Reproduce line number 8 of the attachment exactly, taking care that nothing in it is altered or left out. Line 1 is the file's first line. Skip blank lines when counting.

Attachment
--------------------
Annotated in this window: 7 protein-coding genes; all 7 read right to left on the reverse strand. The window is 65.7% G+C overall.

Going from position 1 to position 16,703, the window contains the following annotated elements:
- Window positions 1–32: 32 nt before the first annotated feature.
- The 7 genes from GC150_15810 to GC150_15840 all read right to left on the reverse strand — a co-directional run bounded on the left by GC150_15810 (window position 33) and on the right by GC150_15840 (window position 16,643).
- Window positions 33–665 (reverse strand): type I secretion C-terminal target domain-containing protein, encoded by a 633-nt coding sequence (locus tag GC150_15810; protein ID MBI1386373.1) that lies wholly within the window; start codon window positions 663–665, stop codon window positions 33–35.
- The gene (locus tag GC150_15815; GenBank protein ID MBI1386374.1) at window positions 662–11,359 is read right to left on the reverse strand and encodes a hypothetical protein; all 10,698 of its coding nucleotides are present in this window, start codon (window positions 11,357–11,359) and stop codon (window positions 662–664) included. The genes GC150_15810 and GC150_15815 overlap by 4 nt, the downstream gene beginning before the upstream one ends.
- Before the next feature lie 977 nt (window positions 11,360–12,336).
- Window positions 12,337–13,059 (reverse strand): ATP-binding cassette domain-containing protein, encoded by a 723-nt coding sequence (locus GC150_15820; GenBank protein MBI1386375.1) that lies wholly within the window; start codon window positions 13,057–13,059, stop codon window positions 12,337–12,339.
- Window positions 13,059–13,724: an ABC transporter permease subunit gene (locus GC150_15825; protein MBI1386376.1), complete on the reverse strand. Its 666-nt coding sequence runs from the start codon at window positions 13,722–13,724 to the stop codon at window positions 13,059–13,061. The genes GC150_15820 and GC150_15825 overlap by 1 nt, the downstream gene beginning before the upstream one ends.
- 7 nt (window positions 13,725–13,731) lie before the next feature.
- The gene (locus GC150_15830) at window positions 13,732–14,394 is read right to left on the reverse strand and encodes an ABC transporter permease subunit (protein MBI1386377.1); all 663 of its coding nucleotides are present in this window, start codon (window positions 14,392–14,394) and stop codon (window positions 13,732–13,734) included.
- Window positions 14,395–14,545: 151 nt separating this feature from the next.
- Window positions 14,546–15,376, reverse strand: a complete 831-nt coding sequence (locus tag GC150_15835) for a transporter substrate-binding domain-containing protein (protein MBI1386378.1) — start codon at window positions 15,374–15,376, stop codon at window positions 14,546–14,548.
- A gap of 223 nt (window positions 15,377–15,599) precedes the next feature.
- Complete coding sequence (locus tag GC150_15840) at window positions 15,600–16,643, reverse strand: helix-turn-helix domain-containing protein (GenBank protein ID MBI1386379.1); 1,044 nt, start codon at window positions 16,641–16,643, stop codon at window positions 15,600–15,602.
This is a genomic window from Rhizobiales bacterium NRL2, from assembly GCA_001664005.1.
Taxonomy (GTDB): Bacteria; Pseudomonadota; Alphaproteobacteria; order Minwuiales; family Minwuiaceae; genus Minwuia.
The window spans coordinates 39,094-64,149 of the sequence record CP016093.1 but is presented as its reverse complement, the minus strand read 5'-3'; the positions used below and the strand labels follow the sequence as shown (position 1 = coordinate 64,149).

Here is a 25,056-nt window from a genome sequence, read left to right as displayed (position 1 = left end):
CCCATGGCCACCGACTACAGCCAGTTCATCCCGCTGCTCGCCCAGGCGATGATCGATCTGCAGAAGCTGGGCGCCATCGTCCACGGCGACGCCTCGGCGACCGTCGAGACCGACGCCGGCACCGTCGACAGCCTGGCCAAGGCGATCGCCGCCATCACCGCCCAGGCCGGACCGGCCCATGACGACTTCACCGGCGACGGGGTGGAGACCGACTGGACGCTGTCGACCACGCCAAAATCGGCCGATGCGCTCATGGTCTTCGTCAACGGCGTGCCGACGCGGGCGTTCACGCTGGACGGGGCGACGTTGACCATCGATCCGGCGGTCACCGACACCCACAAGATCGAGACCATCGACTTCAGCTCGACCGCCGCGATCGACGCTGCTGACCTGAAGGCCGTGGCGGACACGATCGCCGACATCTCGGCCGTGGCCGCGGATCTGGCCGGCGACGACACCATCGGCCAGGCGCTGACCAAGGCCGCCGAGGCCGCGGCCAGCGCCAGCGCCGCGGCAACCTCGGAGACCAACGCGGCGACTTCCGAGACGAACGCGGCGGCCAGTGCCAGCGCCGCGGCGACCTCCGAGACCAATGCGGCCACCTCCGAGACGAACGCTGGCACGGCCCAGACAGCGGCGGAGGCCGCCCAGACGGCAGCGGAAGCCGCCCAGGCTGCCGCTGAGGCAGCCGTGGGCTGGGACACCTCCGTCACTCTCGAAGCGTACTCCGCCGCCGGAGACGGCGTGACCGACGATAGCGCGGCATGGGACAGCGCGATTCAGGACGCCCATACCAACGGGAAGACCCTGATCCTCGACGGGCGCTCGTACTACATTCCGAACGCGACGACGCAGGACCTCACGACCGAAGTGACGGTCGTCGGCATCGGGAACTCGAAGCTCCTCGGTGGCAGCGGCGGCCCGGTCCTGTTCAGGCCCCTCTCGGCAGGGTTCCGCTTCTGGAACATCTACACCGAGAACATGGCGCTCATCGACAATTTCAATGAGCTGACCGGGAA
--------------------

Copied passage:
- Window positions 12,337–13,059 (reverse strand): ATP-binding cassette domain-containing protein, encoded by a 723-nt coding sequence (locus GC150_15820; GenBank protein MBI1386375.1) that lies wholly within the window; start codon window positions 13,057–13,059, stop codon window positions 12,337–12,339.